The most common injuries and illnesses in working horses relate to foot care, mouth care, and diet. The saying ‘no foot, no horse’ applies here. Horse hooves are like fingernails, they grow continuously, and a working horse requires shoes to protect their feet. They need to be reshod every four to six weeks to keep them sound. A horse with long toes is more likely to trip over, and the change of angle also puts unwanted extra pressure on the tendons and joints. Poor foot care was the leading cause of a horse ‘breaking down’, which simply means they suffered a career ending (and sometimes a life ending) injury. Today, when a racehorse breaks down, modern veterinary care can rehabilitate most tendon injuries and some fractures. Technology continues to improve for the good of the horse.

As with their feet, horses teeth grow slowly and are ground down by the motion of eating. If this happens unevenly, then the horse’s teeth will rub against the inside of their mouth and the pain causes them to stop eating properly. A regular trip to the dentist to rasp their teeth keeps their mouth healthy. The biggest issue with working horses is a sudden change in diet. Colic is the main culprit and the term covers all types of stomach pain in horses. Straight forward cases are caused by a change in diet, and many ‘cures’ abound. To avoid this, most carriage horses were fed the same thing every day, but then they would suffer from Monday morning disease if they were fed a high energy diet on their day off, leading to them ‘tying up’ which is a severe stiffness in their tendons that eases with time and slow walking. This was a particular problem for city based horses who couldn’t spend their day off walking in a paddock. To counter this, owners should hand walk their stabled horses every day.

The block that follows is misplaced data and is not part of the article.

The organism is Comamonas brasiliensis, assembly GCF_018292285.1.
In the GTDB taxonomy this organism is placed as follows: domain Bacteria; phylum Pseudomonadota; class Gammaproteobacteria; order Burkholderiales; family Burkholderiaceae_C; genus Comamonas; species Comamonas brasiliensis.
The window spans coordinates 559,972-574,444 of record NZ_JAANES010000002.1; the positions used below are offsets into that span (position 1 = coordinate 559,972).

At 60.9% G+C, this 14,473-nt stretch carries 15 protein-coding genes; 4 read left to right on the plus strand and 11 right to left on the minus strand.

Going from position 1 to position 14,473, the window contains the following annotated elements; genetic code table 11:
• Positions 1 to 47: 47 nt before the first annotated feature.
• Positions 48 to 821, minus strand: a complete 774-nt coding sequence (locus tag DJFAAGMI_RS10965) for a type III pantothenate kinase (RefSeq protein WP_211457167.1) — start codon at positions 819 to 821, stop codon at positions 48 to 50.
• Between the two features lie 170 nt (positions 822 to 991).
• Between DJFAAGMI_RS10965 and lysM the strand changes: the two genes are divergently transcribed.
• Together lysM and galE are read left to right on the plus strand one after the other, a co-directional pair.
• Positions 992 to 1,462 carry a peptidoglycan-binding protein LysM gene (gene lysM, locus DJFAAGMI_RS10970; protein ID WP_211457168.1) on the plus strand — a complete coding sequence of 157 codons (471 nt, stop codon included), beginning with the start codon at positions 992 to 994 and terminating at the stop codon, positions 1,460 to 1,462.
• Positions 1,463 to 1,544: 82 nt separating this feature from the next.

Carriage horses also tend to acquire hock and stifle injuries over time as this is where their power and strength is sourced.

The key thing to remember when using horses as transport is that they are not very fast over a long distance, and the core benefit to travel is their pulling power. It is recommended that a riding horse carries up to 20% of their own weight, eg a 600kg horse can carry a 120kg person, while a carriage horse can pull six times its own weight, eg a 600kg horse can pull a carriage up to 3,600kg. And of course, the heavier the load, the slower the horse.

If you want to read some of Renee’s books with horses in, why not try:

Merindah Park – four siblings own the farm Merindah Park; John, Shannon, and twins Rachel and Serena. Since the death of their gambling addicted father five years ago, the siblings have worked hard to bring the farm back to prosperity.  Each book works as a stand-alone, with the farm tying the series together.

Her Lady’s Honor – Nell worked as a veterinarian in WWI. Asked to bring her boss’s horse home to Wales, she doesn’t expect to meet her boss’s beautiful daughter Beatrice.

The Heart of a Bluestocking – Revolving around a betting scam, this Victorian era romance is between one of Europe’s first women doctors and a lawyer who helps her unravel the scam.

Leave a Reply

Your email address will not be published. Required fields are marked *